As I research and write this book, I am taking a deep dive into all manner of personal documents, family books and photographs.
So many photographs…
Here is a photograph I rediscovered that shows my father holding me in his right arm while cupping the chin of my older sister Mindy with his left hand.
The photograph was taken in the driveway of the bi-level house in Havertown (a suburb of Philadelphia) where I lived for the 10+ years of my life.
Before I get to the mathematical impossibility in this photograph, just bear with me while I dwell for a moment on the sartorial elegance of my sister’s high socks and “Madeline” jacket, as well as on the truly excellent shirt my father is wearing. Eat your heart out, Rat Pack. Lou Berger had some style of his own!
My father would be 31 in this picture, and his hair has not yet turned the distinguished silvery-gray I remember. He looks so young and happy…but I digress.
This is a moment where I wished I knew more about cars, because I am curious about the two red cars visible in the background. The red car in the adjacent driveway looks like it could be a convertible, but it is hard to tell.
If any reader can identify the make and model of these cars, please do so in the Comments section below.
Now…if you look carefully at the top of the photograph, my mother (I would know that handwriting anywhere) has helpfully written:
“Matt 4 mos. Mindy 5 ½”
When I first read that annotation, I thought, “Great, this will help me pinpoint fairly precisely when this photograph was taken.”
Until I started doing the math, that is.
This is what I mean:
I was born in late September 1966, and Mindy was born in early March 1962.
I would have been four months old in February 1967.
The problem is that Mindy would have been almost, but not quite five years old, in February 1967…not 5½.
So let’s try it the other way.
Assuming that “5½” means somewhere between 5¼ and 5¾, that would place this scene between June and December 1967. I would have been somewhere between nine and 15 months old during that period of time.
The fact is, both of the ages written on this photograph cannot be true. Either only one of them is true, or neither of them is true.
The photograph itself yields some clues.
First, look at the tree in the upper left-hand corner of the photograph. It has no leaves, which means that it is sometime in the winter, after the leaves have fallen off all of the trees.
That eliminates the possibility that this photograph was taken between June and, say, October 1967.
Leaving February 1967 and November 1967 as the remaining possibilities, assuming at least one of the annotated ages is correct.
Second, there is the clothing. Putting aside my very cozy looking outerwear (implying colder weather; would you call it a “coverall?”) for a second, while Mindy and my father are both wearing winter coats, my father’s is not buttoned. Neither is he wearing a hat of any kind, although both Mindy and I have our heads covered. And Mindy’s legs are bare except for the high socks.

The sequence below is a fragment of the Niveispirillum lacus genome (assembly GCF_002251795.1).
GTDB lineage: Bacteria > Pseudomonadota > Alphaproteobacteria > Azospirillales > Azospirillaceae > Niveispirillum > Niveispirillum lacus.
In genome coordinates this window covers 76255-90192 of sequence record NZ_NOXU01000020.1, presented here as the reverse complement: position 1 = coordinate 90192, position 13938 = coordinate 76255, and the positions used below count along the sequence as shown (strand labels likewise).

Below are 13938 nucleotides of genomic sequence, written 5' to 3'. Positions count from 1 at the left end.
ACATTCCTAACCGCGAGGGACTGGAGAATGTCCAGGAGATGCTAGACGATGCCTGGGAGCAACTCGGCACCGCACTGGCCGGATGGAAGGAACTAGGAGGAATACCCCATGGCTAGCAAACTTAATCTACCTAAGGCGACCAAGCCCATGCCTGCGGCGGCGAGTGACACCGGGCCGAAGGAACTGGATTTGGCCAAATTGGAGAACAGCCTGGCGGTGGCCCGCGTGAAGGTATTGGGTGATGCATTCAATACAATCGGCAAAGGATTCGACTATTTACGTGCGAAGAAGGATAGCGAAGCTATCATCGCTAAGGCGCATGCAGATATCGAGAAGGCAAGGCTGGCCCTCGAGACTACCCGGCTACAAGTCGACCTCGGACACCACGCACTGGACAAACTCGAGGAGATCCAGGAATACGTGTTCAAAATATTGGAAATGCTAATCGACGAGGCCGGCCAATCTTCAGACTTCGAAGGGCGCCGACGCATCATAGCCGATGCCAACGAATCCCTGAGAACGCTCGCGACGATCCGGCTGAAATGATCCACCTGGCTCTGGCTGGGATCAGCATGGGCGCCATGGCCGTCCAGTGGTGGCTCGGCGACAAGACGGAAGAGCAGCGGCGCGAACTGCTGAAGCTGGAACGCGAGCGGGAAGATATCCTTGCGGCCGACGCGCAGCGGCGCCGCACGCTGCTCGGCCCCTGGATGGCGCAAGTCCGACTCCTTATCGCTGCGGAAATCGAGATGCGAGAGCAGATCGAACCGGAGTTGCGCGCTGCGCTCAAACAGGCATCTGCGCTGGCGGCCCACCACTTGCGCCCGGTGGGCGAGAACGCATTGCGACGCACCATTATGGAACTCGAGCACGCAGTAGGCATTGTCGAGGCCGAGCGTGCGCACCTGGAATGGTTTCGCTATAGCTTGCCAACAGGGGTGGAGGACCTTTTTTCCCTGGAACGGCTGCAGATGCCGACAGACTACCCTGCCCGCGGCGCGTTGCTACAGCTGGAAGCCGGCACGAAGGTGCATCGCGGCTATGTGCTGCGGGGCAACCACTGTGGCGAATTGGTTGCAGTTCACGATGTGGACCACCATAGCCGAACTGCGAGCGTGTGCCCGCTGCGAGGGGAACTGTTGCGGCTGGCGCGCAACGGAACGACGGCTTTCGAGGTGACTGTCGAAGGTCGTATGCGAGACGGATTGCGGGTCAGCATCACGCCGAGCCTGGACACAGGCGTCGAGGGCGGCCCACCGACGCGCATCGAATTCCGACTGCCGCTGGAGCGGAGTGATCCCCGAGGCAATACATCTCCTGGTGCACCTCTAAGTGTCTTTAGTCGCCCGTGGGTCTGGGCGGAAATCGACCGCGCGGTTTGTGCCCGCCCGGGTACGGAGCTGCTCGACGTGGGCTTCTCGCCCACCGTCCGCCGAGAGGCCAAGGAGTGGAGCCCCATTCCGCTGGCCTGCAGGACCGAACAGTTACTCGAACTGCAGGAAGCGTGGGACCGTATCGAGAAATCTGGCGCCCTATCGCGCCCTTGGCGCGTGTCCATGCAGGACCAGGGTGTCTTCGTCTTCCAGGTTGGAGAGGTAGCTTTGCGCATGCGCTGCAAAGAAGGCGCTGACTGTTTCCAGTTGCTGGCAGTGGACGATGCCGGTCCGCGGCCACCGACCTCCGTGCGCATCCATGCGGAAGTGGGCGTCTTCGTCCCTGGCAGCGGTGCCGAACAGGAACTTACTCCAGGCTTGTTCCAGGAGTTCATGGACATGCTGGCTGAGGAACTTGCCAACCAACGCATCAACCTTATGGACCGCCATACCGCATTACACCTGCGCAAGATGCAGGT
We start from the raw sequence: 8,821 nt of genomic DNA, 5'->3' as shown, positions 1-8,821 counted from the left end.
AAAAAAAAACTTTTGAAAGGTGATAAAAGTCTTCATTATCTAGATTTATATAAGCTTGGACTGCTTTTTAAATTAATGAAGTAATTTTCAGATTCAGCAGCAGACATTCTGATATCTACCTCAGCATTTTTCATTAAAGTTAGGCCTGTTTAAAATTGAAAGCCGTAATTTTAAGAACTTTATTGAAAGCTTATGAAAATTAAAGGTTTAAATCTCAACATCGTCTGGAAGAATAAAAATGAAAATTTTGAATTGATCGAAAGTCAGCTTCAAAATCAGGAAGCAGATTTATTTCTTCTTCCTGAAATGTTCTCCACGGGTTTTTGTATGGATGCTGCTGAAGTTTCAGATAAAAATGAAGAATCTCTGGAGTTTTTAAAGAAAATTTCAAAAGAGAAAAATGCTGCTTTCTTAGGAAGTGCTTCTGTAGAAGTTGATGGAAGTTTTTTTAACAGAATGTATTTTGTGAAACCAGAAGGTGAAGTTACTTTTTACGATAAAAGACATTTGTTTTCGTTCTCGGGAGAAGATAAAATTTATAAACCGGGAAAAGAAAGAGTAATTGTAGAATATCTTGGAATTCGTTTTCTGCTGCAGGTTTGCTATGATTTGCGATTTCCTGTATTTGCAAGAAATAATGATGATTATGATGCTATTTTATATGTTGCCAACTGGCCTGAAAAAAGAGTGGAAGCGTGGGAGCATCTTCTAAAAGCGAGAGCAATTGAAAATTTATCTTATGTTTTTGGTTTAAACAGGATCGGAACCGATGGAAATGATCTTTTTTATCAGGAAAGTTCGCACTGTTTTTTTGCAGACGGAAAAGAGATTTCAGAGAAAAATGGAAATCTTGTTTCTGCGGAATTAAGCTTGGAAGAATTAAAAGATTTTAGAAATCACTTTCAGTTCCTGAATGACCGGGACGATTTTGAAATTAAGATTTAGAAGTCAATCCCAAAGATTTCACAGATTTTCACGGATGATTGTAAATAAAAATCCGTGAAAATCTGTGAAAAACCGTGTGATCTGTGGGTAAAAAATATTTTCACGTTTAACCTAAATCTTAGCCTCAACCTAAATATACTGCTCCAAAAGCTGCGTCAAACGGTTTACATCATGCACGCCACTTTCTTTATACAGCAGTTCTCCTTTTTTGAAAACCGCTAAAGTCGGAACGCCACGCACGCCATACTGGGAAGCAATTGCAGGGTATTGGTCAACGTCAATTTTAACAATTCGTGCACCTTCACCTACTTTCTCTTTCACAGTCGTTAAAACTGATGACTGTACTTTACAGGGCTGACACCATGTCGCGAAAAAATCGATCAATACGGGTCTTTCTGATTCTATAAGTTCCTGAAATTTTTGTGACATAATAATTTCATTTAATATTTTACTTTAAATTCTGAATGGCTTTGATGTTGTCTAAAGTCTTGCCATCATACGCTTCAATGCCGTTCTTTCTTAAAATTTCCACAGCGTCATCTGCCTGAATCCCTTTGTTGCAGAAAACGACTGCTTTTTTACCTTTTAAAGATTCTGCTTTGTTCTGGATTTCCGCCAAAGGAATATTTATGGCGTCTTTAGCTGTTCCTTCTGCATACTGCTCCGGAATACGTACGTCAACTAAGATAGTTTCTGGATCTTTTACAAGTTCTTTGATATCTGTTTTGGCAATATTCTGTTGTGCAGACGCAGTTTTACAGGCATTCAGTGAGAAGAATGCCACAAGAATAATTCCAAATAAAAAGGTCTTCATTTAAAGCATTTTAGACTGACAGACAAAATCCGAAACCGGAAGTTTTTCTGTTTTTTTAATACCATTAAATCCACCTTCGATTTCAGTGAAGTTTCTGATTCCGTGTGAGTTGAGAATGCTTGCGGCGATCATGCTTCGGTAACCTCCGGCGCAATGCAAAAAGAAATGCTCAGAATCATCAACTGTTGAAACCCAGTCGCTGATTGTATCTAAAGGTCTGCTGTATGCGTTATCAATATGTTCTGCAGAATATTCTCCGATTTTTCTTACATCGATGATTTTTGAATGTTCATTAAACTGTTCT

My dim recollection is that my father, just as I am now, was not particularly bothered by the cold. My wife will shiver and say, “It’s cold,” and I will respond, “I know. It feels good.”
Still, I would argue that the same temperature can feel much warmer as spring approaches (warm by comparison to what you had been feeling) and much colder as winter approaches (colder by comparison to what you had been feeling).
If true, that would seem to eliminate November 1967 as the time this photograph was taken. Even my impervious-to-cold father would likely have had his fairly light overcoat buttoned in November.
Third, there is the fact that my father is holding me. While this is far from conclusive, the fact that I am being held (other than the obvious fact that it would be hard to walk in those bundled-up feet) suggests that I am not yet able to walk, which would be the case if I were four months old.
And if I could at least stand up on my own then, I might not be wearing that particular coverall.
Finally, there is this simple fact: after five or six years of reproductive heartache and the birth of a severely retarded daughter, I was adopted in the late summer/early fall of 1966.
Do you really think my mother would not have known EXACTLY how old I was, especially when it was only a matter of months and days?
The cnclusion, then, is that my age is correct: I am four months old, and it is February 1967. That would fit with the leafless tree and the outerwear. And it is just possible that all snow would have melted by then (or it was not a snowy winter, which it does not appear to have been). The weather for Wednesday, February 15 (sunny, high of 52 degrees) and Thursday, February 16 (light rain, high of 52) is suggestive as well.
If that is the case, then why did my mother record Mindy’s age as “5½?”
I have a possible explanation.
Mindy turned five years old in early March 1967. If this is February 1967, perhaps even late in February 1967, then it is very close to Mindy’s 5th birthday. But my mother has likely been calling Mindy “4½” for six months or so.
Could my mother have simply conflated the impending 5th birthday with the “½” she had been adding for a few months. It would be a little like writing a check in January and getting the year correct while still writing “December.”
As far as I am concerned, then, this evocative photograph of my still-missed father, Mindy and me was taken sometime in February 1967, most likely on the 15th or 16th.
Until next time…